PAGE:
Recently, my husband, John, took our eight-year-old son, David, to his first University of Georgia football game. As UGA fans, this was a major event for our family. We couldn’t wait for David, who is passionate about playing flag football himself, to experience everything we love about this team in person.
And you guys, he went all in!
David learned all the cheers, all the chants, all the things fans do and say when they’re watching a game live. When the crowd yelled, “Go Dawgs,” David responded with, “Sic ‘em!” When the team scored, David cheered loudly. He ate the snacks, cheered the cheers, and walked away a full-fledged UGA fan. It’s a memory that still makes us all smile.
A few weeks later, our family had tickets to another football game. This time, we were headed to see the Atlanta Falcons take the field. As our family filed into the stadium, we noticed David eagerly looking around the crowd.
“What are you doing, bud?” I asked him as we settled in our seats.
“I’m trying to figure out what we do here,” he said, his eyes still scanning the stadium excitedly. “What are the chants and cheers? What do I need to do to be a Falcons fan?”
After just one game, David had picked up on the fact that teams carry with them a set of standards and practices. There are just certain things you do and know when you walk into a stadium as a fan. You see the sights, you smell the smells, you listen for the songs and cheers, and you know to dive into all of it with the right responses. In order to fit in with the fans, David wanted to make sure he had it all down.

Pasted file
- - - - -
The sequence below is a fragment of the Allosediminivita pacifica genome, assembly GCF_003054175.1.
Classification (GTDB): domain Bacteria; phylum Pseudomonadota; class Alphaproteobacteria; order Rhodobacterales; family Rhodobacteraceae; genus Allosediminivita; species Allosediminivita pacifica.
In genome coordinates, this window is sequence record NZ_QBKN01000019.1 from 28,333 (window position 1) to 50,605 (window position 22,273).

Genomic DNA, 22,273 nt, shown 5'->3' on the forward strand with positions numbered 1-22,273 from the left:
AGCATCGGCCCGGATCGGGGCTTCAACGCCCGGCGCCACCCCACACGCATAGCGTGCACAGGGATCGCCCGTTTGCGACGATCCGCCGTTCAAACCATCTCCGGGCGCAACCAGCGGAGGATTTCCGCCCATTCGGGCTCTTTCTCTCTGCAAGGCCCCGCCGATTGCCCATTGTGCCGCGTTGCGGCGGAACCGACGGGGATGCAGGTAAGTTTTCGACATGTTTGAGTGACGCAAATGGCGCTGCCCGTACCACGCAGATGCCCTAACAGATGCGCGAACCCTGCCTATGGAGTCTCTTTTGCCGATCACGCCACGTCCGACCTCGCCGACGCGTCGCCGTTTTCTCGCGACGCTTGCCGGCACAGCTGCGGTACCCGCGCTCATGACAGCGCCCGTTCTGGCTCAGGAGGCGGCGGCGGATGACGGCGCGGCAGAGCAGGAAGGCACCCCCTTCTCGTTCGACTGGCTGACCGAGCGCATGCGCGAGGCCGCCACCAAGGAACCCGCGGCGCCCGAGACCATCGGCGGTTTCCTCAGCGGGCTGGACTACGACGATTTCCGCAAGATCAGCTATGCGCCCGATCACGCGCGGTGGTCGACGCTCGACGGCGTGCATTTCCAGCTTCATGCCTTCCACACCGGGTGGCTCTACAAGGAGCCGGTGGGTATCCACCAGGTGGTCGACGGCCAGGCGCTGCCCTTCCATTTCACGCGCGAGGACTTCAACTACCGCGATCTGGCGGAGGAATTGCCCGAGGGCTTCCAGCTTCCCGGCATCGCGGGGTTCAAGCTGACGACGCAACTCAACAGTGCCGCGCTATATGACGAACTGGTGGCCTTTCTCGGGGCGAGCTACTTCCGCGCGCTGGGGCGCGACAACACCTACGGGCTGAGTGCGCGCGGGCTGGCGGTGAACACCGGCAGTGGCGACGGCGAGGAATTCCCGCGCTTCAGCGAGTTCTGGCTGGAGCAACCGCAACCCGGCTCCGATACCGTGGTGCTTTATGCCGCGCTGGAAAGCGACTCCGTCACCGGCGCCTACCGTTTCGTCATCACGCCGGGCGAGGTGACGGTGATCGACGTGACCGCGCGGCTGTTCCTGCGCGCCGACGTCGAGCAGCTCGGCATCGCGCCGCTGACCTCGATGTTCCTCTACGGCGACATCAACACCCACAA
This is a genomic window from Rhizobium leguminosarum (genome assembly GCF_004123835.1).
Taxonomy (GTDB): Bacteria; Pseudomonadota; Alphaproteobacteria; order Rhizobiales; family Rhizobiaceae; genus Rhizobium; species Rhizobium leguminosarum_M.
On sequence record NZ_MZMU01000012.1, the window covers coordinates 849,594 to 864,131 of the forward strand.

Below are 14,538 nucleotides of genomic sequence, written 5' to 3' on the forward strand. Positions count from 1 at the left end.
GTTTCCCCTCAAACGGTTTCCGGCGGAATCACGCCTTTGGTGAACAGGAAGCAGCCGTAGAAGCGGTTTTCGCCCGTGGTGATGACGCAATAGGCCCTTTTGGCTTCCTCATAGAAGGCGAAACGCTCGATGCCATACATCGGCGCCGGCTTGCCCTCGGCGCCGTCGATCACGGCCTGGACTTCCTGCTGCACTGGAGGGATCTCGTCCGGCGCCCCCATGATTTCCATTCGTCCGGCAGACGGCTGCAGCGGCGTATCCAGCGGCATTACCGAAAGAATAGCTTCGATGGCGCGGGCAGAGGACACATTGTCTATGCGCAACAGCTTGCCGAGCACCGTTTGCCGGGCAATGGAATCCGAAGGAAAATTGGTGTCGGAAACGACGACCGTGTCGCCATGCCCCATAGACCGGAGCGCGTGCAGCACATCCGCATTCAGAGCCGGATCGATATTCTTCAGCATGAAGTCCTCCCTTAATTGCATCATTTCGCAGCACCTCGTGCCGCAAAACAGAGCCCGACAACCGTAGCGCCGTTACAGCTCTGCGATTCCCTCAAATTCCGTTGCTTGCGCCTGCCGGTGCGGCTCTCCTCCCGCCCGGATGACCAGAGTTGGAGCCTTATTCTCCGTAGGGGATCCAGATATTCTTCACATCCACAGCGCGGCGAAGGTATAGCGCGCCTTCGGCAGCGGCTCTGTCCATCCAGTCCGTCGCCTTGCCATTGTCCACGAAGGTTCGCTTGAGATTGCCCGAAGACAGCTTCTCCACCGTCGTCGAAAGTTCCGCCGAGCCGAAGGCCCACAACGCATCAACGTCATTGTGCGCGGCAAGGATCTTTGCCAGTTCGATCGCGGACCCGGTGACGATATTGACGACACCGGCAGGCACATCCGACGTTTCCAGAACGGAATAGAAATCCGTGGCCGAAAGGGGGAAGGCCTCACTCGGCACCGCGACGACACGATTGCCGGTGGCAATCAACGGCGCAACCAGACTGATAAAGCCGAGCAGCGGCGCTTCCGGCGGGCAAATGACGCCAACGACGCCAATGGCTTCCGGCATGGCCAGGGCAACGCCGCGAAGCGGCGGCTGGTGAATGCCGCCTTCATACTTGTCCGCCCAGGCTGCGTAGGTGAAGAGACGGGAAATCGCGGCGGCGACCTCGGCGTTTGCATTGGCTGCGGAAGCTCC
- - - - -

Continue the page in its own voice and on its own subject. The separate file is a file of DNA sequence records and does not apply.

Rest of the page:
In other words, he wanted to make sure he understood the team’s culture.
What Is Culture?
When most people think about culture, they think about the same kinds of things.
The cheers a football team’s fans need to know.
The way employees at Chick-fil-A always respond with, “My pleasure.”
The perfectly placed tissue paper inside a bag at Nordstrom.
The expectation of a clean, smooth flight with Southwest Airlines.
Culture is the way you do things. It’s made up of the practices and standards that have come to define a certain experience or brand. And the truth is, culture is everywhere. It’s present in all the spaces and places we frequent, and that includes our jobs.
Culture is what people feel or experience when they encounter your brand.
It’s the sometimes unspoken things that happen there. The stuff that’s part of the fabric and framework of your brand. And most importantly, it’s the foundation of the customer experience. It’s what your customers will encounter first, even if they don’t realize it, and it will support their decision to leave or come back.
Why Culture Matters
Most of us tend to brush past culture in regards to the customer experience. I think that’s because we think it’s an insider thing. It’s something only employees really know or recognize. It’s more of a behind the scenes thing, right?
While your customers may not be able to identify and articulate what goes into the culture where you work, they know it because they experience it. They feel it when they walk in the door. They hear it when you speak to them. Eventually, they even begin to expect it. So yes, culture may be something that’s set behind the scenes, but it’s something that’s felt everywhere.
And can I let you in on a little secret here? The customer experience will never be better than the employee experience. What the culture looks like behind the scenes will overflow to the customer experiences on the front lines. If people love coming to work in a place where the culture is positive, motivated, and fun, the customers will feel it. And if people hate coming to work in a place where the culture is negative, dissatisfied, and boring, the customers will feel that, too. So, whether you see culture as an employee issue or a customer issue, you are right! And that means it matters in the short-term and the long-term story of your customer experience.